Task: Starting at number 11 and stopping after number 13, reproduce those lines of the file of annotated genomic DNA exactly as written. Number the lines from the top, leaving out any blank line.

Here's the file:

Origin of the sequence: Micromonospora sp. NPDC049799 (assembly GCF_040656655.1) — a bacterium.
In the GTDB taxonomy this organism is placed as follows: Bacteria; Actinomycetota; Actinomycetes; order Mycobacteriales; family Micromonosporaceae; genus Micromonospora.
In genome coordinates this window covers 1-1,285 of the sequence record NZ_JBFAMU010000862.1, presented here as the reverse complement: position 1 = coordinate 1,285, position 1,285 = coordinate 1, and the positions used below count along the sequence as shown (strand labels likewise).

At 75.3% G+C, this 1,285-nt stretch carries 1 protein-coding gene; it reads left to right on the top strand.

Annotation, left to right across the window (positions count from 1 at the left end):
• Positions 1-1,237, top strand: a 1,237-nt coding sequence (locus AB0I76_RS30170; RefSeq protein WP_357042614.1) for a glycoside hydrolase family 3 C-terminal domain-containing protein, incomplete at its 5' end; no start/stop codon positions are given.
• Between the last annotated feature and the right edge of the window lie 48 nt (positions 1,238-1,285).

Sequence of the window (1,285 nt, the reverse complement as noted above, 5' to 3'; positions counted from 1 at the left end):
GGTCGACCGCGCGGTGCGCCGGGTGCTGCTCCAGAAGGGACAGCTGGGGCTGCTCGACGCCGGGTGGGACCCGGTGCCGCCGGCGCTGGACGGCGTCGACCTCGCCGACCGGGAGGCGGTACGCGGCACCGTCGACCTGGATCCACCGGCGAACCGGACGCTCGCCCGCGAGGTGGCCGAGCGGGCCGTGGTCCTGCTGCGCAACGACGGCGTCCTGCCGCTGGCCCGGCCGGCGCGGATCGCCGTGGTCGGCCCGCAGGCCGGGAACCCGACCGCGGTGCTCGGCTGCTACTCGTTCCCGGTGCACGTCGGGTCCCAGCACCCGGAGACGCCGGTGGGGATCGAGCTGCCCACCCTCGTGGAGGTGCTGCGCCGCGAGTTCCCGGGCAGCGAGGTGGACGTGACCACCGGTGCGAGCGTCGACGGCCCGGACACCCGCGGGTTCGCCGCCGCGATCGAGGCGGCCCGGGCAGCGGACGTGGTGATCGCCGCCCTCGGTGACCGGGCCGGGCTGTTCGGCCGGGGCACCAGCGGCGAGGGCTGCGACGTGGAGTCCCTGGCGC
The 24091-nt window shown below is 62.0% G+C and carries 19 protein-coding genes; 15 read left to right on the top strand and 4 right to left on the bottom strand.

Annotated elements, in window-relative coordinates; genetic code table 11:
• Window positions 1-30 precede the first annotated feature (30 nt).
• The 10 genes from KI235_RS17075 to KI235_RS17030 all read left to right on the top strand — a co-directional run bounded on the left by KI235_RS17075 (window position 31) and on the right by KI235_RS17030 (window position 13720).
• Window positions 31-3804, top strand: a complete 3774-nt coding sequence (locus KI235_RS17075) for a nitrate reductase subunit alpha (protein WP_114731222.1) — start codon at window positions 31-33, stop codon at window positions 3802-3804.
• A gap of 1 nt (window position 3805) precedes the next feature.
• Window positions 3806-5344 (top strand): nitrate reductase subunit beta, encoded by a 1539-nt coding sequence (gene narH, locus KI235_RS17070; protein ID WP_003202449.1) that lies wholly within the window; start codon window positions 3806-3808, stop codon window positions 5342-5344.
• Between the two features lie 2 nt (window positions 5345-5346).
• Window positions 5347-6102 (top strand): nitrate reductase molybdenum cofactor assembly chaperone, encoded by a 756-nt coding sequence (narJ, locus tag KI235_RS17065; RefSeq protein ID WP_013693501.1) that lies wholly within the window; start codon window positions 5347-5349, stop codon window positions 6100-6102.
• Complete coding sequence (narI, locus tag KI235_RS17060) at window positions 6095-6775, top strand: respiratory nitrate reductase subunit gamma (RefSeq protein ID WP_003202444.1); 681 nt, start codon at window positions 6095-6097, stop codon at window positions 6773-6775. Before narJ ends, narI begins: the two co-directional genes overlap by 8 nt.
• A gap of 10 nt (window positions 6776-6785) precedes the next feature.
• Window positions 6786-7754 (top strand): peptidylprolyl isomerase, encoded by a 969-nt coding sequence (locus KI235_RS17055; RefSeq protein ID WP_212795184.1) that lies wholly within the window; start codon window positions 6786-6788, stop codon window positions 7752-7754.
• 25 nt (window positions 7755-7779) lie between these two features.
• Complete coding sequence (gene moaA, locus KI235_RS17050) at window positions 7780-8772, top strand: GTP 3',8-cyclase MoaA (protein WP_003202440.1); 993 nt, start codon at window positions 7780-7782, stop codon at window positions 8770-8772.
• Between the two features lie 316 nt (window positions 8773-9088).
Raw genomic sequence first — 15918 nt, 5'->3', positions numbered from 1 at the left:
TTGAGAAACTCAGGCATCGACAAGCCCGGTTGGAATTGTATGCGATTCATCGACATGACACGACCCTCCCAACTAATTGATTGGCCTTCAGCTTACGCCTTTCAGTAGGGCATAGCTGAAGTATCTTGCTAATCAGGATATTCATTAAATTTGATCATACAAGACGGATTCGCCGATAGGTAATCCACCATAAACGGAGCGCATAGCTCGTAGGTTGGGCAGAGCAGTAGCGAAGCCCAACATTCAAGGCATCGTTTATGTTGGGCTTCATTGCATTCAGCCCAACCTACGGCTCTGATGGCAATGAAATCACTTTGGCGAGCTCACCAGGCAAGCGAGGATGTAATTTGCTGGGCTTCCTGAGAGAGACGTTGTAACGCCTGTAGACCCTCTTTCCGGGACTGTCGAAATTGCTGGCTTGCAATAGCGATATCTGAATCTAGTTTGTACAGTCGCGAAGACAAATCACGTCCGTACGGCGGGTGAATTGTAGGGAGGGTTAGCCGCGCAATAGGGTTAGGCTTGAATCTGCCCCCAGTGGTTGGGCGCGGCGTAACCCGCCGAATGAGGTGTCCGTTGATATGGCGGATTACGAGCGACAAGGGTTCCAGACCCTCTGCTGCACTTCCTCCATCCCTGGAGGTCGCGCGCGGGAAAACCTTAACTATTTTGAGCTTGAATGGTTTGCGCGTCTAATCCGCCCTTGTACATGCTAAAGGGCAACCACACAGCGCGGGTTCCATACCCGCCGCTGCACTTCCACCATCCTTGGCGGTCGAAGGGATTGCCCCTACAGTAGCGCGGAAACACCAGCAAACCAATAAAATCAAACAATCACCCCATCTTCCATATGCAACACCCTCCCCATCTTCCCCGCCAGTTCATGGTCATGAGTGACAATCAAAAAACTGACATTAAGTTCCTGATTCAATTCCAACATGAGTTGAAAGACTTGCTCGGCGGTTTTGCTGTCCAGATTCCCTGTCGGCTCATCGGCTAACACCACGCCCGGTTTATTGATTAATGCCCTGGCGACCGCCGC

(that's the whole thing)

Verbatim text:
Annotated elements, in window-relative coordinates; genetic code table 11:
• Window positions 1-30 precede the first annotated feature (30 nt).
• The 10 genes from KI235_RS17075 to KI235_RS17030 all read left to right on the top strand — a co-directional run bounded on the left by KI235_RS17075 (window position 31) and on the right by KI235_RS17030 (window position 13720).